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An experimental study of incompressible axisymmetric cavity flow with swirl

by 1964- Wendell, Lee Charles

Abstract (Summary)
A systematic study was performed of the flow phenomena in an axisymmetric cavity. Axial flow Reynolds numbers ranged from 100,000 to 530,000 for cavity L/D range of 0.25 to 1.65. Working medium for this study was water reflecting that only incompressible domain of cavity flow was covered in this study. Previous results of axisymmetric flow investigations were reproduced and extended to lower L/D values, with the modified test article. Introduction of swirl in the cavity flow was studied in detail for its effects on the enhancement or suppression of cavity modes that have been measured. The axial apparatus tested here recreated the results of that of the original apparatus. The values of the maximum peaks fell within the range of Helmholtz resonator values at that specific velocity, for a given L/D at and below L/D = 1.05, at the same flow conditions. At and above moderate swirl numbers (S > 0.4), first mode of oscillation was completely suppressed. There was also evidence of a flattening of the remaining trend at higher swirl numbers (S > 0.6). The range of maximum amplitudes experienced in this study was also in agreement with earlier work. Overall, a trend of an increase of the frequency with an increase in swirl was seen in all tests. Generally, the range of greatest increase was for 47.23 ft/s axial flow, with the addition of 38.56 ft/s to 54.54 ft/s of tangential flow. The frequency increase was iv attributed to the effects of swirl through the range of 0.3 < S < 0.6. Over this range, the magnitude of the peak oscillation was seen to decrease markedly up to the point that the spectrum depicted no peaks, only a nominal level of broadband noise. This resulted in the conclusion that swirl effect existed only within a certain range of swirl numbers, and that the high swirl caused the elimination of certain cavity generated pressure oscillations. With the introduction of swirl, through tangential injection, the frequency of peak oscillations in axisymmetric cavity flow can be controlled to a limited extend. The primary region of control lies in the moderate swirl number region of 0.3 < S < 0.6. The presence of helical modes in the flow was explored. Aliasing of high frequency acoustical tones is presented with peaks noted at the calculated values demonstrating the potential for the presence of helical modes in the flow. Helical modes were present at higher swirl velocities, with a trend approaching near agreement with theory. v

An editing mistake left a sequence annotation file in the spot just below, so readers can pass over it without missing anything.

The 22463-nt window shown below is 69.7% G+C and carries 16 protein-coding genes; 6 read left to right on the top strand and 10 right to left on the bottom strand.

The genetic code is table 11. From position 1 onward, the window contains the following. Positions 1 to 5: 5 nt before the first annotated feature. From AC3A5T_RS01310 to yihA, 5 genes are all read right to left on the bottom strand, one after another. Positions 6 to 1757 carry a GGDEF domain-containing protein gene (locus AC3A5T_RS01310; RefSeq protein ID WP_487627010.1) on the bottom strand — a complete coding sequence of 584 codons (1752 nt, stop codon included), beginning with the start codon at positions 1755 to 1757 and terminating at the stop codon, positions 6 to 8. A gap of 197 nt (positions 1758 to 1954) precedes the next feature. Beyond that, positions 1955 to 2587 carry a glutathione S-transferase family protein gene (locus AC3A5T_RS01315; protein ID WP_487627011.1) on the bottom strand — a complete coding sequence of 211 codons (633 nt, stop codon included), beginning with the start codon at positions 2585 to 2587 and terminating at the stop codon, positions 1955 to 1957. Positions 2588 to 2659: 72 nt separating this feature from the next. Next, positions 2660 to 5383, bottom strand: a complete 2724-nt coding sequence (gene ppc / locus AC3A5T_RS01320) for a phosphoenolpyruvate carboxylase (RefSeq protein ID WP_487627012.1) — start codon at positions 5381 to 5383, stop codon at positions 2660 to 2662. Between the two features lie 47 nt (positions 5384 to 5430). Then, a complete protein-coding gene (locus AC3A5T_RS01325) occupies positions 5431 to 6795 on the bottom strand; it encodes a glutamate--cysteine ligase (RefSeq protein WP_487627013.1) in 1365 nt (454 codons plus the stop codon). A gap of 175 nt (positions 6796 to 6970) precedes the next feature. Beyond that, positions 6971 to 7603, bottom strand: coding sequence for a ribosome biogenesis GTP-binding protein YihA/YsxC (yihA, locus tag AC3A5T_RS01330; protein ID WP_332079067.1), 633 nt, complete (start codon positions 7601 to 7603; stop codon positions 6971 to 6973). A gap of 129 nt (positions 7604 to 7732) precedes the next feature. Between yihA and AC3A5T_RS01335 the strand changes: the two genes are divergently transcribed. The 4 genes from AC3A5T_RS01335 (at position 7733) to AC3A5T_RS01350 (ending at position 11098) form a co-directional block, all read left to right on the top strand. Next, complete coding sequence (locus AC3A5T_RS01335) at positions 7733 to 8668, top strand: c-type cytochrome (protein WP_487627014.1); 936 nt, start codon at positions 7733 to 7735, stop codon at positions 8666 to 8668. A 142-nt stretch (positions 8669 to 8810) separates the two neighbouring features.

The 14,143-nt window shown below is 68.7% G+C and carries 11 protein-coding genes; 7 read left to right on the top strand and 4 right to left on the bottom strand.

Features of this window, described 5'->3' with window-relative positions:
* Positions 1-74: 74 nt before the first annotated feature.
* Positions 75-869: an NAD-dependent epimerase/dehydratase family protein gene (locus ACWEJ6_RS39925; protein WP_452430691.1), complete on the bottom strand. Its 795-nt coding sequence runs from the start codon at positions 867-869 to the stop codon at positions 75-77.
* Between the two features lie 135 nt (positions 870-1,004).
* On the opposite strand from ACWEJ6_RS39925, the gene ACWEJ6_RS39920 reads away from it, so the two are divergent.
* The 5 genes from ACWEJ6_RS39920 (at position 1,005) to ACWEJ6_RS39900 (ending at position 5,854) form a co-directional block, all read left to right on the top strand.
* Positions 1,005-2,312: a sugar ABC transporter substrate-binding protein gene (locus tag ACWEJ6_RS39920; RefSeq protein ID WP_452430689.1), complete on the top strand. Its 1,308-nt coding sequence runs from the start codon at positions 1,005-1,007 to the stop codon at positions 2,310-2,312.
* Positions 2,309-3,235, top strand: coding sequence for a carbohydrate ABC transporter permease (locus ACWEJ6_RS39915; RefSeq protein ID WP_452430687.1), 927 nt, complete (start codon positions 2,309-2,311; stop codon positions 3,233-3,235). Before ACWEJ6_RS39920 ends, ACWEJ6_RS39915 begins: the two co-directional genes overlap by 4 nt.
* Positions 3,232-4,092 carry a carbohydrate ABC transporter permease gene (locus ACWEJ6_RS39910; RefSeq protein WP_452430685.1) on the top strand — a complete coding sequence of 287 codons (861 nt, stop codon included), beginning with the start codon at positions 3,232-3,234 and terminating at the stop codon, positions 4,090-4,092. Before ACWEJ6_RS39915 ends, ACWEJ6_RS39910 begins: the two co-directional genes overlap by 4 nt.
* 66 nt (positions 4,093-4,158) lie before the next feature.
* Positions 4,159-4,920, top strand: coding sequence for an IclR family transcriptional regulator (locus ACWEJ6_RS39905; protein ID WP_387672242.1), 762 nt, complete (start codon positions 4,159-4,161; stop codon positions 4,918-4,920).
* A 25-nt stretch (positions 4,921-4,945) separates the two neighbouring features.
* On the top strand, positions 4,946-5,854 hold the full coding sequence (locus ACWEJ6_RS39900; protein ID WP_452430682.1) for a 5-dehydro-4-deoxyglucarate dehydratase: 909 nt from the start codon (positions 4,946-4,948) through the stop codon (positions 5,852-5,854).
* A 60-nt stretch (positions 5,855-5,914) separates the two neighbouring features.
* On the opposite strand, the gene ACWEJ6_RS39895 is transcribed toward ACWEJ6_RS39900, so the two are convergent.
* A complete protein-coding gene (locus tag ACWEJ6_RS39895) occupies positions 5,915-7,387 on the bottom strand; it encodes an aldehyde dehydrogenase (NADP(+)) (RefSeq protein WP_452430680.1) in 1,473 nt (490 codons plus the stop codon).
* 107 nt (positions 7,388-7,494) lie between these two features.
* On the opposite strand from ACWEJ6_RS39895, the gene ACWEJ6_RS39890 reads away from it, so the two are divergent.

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School:The University of Tennessee at Chattanooga

School Location:USA - Tennessee

Source Type:Master's Thesis

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